NAPOLEON reportedly referred to the UK as, “une nation de boutiquiers” – a nation of shopkeepers.
In the age-old tradition of Anglo-French relations, it was meant as an insult but, let’s face it, small businesses are the lifeblood of this country.
With 400 pubs going out of business last year alone, local shops and cafes have become our all-important community hubs.
But now they too are struggling to survive.
Exhibit A is Clinton Pugh, 64, who has run Cafe Coco in Oxford for 31 years and says that the local council’s Low Traffic Neighbourhood scheme has seen his takings plunge by 25 per cent.
LTNs, for those blissfully unaware, are where bollards or large planters are put in place to close certain streets, forcing cars to sit in often gridlocked traffic on main roads.
By way of protest, Clinton, put up a banner to point out that the environmental scheme was strangling his business, but guess what?
Rather than engage with him over his concerns, Oxford City Council sent a letter saying the sign breaches planning rules and, if not taken down within 28 days, could result in a £2,500 fine.
This heavy-handed response tells you all you need to know about why hard-working people feel that those in authority — be it their local council, HMRC, or the Government — just aren’t on their side.
Could it be that, because these decisions are made by civil servants with gold-plated pensions, holiday pay, sick pay and set “office” hours (if they’re not working from home), they have zero concept of what it takes to run your own business, so favour virtue-signalling initiatives rather than helping the hands whose taxes feed them? Discuss.
Clinton’s plight may have made national headlines because he’s the father of A-list actress Florence Pugh, who used to work in the cafe, but his frustration is shared by the hundreds (perhaps thousands) of small businesses also affected by LTNs.
So even if he’s an unwitting poster boy for all small businesses struggling to survive, he’s a good one who knows his sustainably sourced onions.
He’s not against a “greener, cleaner Oxford” but says cutting off vital trade to struggling businesses is not the way to go about it and his protest banner is “just telling the truth”.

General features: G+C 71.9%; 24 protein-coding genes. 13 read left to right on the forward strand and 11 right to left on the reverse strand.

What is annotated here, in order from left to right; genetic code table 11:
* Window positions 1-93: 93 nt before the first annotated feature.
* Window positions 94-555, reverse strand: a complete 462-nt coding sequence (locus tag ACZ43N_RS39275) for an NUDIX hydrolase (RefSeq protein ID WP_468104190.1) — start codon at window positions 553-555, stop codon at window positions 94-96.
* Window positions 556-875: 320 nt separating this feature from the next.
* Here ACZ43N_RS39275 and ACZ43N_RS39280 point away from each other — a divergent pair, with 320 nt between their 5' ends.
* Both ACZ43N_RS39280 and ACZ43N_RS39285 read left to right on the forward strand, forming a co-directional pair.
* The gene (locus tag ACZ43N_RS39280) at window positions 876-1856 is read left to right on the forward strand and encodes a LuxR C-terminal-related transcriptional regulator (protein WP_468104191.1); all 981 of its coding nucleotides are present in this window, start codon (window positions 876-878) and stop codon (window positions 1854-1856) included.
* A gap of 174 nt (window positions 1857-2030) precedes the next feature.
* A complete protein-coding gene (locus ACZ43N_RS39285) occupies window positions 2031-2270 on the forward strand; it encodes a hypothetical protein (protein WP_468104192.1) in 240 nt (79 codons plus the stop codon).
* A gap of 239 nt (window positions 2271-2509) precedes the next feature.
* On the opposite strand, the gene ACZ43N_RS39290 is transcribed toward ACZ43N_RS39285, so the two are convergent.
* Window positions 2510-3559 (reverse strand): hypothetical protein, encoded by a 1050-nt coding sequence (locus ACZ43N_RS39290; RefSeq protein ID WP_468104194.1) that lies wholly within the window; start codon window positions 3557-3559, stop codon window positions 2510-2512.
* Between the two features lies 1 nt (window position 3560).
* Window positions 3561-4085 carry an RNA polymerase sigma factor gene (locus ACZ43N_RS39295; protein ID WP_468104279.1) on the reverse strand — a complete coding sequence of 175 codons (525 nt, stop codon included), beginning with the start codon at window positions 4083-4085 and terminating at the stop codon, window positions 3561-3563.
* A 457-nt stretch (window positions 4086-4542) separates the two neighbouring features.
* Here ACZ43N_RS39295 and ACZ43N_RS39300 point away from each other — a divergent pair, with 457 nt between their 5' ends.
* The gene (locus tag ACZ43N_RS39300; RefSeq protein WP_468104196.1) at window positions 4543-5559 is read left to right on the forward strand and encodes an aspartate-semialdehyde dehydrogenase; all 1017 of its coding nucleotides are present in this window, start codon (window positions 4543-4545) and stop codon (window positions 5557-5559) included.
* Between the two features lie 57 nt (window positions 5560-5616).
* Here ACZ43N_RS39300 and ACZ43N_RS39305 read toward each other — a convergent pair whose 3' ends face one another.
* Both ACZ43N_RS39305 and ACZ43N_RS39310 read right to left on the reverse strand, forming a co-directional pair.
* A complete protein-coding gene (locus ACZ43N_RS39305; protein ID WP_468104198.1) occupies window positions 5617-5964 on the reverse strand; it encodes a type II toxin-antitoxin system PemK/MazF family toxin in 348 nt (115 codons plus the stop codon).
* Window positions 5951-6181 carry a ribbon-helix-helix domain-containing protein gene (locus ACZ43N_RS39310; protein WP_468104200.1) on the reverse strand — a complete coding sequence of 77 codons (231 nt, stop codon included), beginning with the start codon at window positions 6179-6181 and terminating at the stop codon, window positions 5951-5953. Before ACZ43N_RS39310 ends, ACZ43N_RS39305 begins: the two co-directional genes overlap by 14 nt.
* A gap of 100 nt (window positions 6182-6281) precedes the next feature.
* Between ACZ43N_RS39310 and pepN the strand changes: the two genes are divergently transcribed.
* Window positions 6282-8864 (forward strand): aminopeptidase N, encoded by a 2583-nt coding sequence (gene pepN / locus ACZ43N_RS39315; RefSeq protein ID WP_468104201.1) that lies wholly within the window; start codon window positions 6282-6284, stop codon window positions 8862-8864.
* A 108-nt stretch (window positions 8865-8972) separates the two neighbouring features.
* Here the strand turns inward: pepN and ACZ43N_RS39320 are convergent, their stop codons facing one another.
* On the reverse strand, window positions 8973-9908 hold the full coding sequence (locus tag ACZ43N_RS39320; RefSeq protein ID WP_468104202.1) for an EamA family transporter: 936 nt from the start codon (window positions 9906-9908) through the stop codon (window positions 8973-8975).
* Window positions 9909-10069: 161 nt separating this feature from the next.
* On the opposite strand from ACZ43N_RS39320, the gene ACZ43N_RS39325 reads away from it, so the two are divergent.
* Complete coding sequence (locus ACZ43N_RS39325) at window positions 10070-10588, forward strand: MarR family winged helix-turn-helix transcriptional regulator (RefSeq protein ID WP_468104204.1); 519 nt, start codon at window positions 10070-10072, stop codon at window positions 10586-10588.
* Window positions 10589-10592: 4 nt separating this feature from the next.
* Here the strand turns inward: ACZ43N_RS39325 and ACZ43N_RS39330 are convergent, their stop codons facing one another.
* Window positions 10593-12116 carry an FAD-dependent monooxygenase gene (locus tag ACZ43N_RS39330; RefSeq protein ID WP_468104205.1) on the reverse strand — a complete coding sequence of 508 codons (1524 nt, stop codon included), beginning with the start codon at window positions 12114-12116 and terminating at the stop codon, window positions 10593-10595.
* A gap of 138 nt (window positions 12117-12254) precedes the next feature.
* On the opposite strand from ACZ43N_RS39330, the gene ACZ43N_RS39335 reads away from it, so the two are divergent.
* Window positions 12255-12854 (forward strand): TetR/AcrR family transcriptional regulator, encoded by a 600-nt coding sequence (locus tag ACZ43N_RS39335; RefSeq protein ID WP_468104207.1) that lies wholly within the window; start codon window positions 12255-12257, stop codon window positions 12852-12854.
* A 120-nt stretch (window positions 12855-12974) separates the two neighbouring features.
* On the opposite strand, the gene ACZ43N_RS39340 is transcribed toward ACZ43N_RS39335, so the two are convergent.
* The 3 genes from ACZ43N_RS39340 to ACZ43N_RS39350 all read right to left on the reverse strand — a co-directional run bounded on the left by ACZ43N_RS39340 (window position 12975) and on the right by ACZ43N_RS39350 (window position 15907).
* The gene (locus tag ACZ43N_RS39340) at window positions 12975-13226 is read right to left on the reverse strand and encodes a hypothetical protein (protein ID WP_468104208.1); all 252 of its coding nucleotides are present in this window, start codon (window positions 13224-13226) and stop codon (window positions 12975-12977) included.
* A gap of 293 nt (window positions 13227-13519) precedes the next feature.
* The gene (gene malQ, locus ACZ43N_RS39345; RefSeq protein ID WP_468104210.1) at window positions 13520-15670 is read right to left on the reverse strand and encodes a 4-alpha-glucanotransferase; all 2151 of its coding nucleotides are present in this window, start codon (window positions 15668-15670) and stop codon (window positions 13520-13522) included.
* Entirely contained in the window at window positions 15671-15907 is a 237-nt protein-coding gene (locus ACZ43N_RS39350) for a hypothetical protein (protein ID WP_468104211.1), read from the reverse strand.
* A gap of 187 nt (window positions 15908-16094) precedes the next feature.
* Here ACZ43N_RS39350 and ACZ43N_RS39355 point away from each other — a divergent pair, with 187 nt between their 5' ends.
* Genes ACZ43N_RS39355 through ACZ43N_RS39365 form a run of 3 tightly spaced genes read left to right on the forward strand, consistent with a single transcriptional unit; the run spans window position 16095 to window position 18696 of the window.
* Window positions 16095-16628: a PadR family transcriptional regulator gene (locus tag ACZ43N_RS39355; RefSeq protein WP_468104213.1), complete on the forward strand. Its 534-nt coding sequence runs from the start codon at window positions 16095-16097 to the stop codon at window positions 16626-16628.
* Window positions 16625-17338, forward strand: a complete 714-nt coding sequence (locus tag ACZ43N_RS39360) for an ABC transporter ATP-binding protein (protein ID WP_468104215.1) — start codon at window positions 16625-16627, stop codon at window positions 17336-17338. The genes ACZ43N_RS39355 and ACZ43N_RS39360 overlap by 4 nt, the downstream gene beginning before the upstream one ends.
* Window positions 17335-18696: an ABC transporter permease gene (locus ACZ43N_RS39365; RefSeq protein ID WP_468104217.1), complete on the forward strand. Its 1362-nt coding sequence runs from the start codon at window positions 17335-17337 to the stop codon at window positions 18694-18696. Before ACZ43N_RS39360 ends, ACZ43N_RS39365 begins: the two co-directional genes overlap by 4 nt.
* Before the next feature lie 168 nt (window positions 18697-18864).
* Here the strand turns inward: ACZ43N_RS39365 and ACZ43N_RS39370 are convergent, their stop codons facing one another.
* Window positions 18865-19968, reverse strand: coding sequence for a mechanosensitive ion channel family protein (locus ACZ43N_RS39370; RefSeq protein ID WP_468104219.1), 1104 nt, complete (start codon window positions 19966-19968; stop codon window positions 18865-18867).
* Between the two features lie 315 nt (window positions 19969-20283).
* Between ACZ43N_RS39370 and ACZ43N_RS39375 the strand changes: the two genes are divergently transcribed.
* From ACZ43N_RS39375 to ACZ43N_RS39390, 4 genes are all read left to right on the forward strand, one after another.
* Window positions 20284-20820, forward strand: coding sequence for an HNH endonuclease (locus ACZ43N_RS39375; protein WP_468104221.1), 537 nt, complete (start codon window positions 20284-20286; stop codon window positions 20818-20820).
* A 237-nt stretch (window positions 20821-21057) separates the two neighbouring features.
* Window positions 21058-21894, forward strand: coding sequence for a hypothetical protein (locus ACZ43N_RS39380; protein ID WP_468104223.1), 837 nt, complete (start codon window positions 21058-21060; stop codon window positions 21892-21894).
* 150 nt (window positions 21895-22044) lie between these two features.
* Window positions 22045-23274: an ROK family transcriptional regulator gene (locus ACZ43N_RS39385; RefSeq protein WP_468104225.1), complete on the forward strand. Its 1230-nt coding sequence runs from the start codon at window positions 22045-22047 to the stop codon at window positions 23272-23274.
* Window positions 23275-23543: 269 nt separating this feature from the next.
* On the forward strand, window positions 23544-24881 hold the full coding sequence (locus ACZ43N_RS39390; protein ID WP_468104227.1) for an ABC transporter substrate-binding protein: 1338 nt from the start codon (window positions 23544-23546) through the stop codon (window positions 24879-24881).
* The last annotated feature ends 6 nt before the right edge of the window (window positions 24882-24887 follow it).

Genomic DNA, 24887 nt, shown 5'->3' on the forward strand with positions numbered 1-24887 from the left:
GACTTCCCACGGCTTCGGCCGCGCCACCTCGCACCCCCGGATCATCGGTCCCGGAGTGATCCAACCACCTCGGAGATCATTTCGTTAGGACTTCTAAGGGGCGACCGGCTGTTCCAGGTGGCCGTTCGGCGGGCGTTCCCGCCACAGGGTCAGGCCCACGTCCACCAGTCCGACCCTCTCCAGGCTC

He adds: “It’s disgusting.
“I’m upset, I’m tired, I’m worried for my health.
“They’re going to destroy my 31 years of hard work.
“I could do without this stress.
“Closing the roads has meant people just aren’t coming.
“They say it takes too long.”
Some argue that other factors are at play too, such as the cost-of-living crisis prompting people to cut back on treats such as eating or drinking out.
But traders elsewhere in the country, particularly London, have also protested against the “mass exodus” of custom after LTNs were imposed, so their major impact cannot be ignored.
Some local residents love the schemes, because it makes their road quieter and potentially enhances the value of their home.
But these businesses can’t survive on a few cups of coffee alone, they need customers from further afield too.
And they will mostly come by car.
On top of all this, Chancellor Jeremy Hunt’s dogged determination to raise corporation tax from 19 per cent to 25 per cent in next week’s Budget could see many big businesses moving their listings — and with it, jobs — from the London Stock Exchange to a lower tax location like the US.
British billionaire James Dyson, inventor of the hi-tech vacuum brand, describes Tory tax policies as “stupid and short-sighted”.
The same could also be said of the many ill-placed LTNs affecting small businesses.
Much more of this and our nation of shopkeepers is going to have “permanently closed” on the door.
Splash out on holiday
FAVOURITE story of the week is the news that 18 “social media influencers” accidentally fell in to the designer water features during the launch weekend of a £1billion hotel in Dubai.
Stop laughing at the back.